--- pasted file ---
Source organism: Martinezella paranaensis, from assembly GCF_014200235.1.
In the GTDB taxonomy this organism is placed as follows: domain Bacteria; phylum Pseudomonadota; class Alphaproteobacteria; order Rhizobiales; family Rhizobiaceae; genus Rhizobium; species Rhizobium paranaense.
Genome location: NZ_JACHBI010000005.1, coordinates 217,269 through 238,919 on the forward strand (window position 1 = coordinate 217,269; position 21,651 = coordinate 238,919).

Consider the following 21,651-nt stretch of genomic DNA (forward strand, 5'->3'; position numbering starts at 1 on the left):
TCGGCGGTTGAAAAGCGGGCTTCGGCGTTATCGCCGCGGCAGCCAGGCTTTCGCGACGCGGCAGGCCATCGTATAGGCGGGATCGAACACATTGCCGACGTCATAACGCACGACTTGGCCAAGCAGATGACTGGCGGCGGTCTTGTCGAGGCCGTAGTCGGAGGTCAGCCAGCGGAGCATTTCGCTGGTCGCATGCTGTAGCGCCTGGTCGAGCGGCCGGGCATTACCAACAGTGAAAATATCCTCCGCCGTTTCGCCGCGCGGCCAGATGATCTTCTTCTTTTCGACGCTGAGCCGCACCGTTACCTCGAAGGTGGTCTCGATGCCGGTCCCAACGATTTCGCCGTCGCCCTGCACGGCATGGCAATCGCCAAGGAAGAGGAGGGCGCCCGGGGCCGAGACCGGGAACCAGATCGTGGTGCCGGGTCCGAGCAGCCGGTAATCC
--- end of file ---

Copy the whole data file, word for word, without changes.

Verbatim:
Source organism: Martinezella paranaensis, from assembly GCF_014200235.1.
In the GTDB taxonomy this organism is placed as follows: domain Bacteria; phylum Pseudomonadota; class Alphaproteobacteria; order Rhizobiales; family Rhizobiaceae; genus Rhizobium; species Rhizobium paranaense.
Genome location: NZ_JACHBI010000005.1, coordinates 217,269 through 238,919 on the forward strand (window position 1 = coordinate 217,269; position 21,651 = coordinate 238,919).

Consider the following 21,651-nt stretch of genomic DNA (forward strand, 5'->3'; position numbering starts at 1 on the left):
TCGGCGGTTGAAAAGCGGGCTTCGGCGTTATCGCCGCGGCAGCCAGGCTTTCGCGACGCGGCAGGCCATCGTATAGGCGGGATCGAACACATTGCCGACGTCATAACGCACGACTTGGCCAAGCAGATGACTGGCGGCGGTCTTGTCGAGGCCGTAGTCGGAGGTCAGCCAGCGGAGCATTTCGCTGGTCGCATGCTGTAGCGCCTGGTCGAGCGGCCGGGCATTACCAACAGTGAAAATATCCTCCGCCGTTTCGCCGCGCGGCCAGATGATCTTCTTCTTTTCGACGCTGAGCCGCACCGTTACCTCGAAGGTGGTCTCGATGCCGGTCCCAACGATTTCGCCGTCGCCCTGCACGGCATGGCAATCGCCAAGGAAGAGGAGGGCGCCCGGGGCCGAGACCGGGAACCAGATCGTGGTGCCGGGTCCGAGCAGCCGGTAATCC